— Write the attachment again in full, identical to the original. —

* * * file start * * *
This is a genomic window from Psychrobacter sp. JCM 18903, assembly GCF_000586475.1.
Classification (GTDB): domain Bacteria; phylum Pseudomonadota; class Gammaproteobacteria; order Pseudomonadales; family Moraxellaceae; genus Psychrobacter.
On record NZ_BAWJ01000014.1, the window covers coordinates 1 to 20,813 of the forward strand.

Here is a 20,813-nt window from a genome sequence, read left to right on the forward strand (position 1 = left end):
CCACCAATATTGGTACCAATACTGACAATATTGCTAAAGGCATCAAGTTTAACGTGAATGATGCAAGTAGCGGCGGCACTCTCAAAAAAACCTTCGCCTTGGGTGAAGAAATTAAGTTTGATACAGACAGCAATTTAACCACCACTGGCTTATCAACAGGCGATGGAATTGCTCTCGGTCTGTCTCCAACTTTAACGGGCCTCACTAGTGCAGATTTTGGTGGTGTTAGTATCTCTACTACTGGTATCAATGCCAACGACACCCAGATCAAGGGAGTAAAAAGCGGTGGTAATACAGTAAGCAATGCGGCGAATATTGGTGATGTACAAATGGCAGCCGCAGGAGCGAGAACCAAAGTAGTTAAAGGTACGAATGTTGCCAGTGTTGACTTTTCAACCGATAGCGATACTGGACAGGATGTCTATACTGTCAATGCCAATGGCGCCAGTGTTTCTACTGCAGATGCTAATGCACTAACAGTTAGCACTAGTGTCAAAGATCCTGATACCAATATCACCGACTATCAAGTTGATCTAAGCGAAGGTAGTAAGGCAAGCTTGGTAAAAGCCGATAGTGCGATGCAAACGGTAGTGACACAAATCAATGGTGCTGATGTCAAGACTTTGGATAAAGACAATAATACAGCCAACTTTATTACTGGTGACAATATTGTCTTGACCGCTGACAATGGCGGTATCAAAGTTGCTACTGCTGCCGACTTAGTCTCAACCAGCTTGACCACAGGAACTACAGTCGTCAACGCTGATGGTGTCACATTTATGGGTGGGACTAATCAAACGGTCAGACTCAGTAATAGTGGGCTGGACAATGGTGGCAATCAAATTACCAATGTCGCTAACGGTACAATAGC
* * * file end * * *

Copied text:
This is a genomic window from Psychrobacter sp. JCM 18903, assembly GCF_000586475.1.
Classification (GTDB): domain Bacteria; phylum Pseudomonadota; class Gammaproteobacteria; order Pseudomonadales; family Moraxellaceae; genus Psychrobacter.
On record NZ_BAWJ01000014.1, the window covers coordinates 1 to 20,813 of the forward strand.

Here is a 20,813-nt window from a genome sequence, read left to right on the forward strand (position 1 = left end):
CCACCAATATTGGTACCAATACTGACAATATTGCTAAAGGCATCAAGTTTAACGTGAATGATGCAAGTAGCGGCGGCACTCTCAAAAAAACCTTCGCCTTGGGTGAAGAAATTAAGTTTGATACAGACAGCAATTTAACCACCACTGGCTTATCAACAGGCGATGGAATTGCTCTCGGTCTGTCTCCAACTTTAACGGGCCTCACTAGTGCAGATTTTGGTGGTGTTAGTATCTCTACTACTGGTATCAATGCCAACGACACCCAGATCAAGGGAGTAAAAAGCGGTGGTAATACAGTAAGCAATGCGGCGAATATTGGTGATGTACAAATGGCAGCCGCAGGAGCGAGAACCAAAGTAGTTAAAGGTACGAATGTTGCCAGTGTTGACTTTTCAACCGATAGCGATACTGGACAGGATGTCTATACTGTCAATGCCAATGGCGCCAGTGTTTCTACTGCAGATGCTAATGCACTAACAGTTAGCACTAGTGTCAAAGATCCTGATACCAATATCACCGACTATCAAGTTGATCTAAGCGAAGGTAGTAAGGCAAGCTTGGTAAAAGCCGATAGTGCGATGCAAACGGTAGTGACACAAATCAATGGTGCTGATGTCAAGACTTTGGATAAAGACAATAATACAGCCAACTTTATTACTGGTGACAATATTGTCTTGACCGCTGACAATGGCGGTATCAAAGTTGCTACTGCTGCCGACTTAGTCTCAACCAGCTTGACCACAGGAACTACAGTCGTCAACGCTGATGGTGTCACATTTATGGGTGGGACTAATCAAACGGTCAGACTCAGTAATAGTGGGCTGGACAATGGTGGCAATCAAATTACCAATGTCGCTAACGGTACAATAGC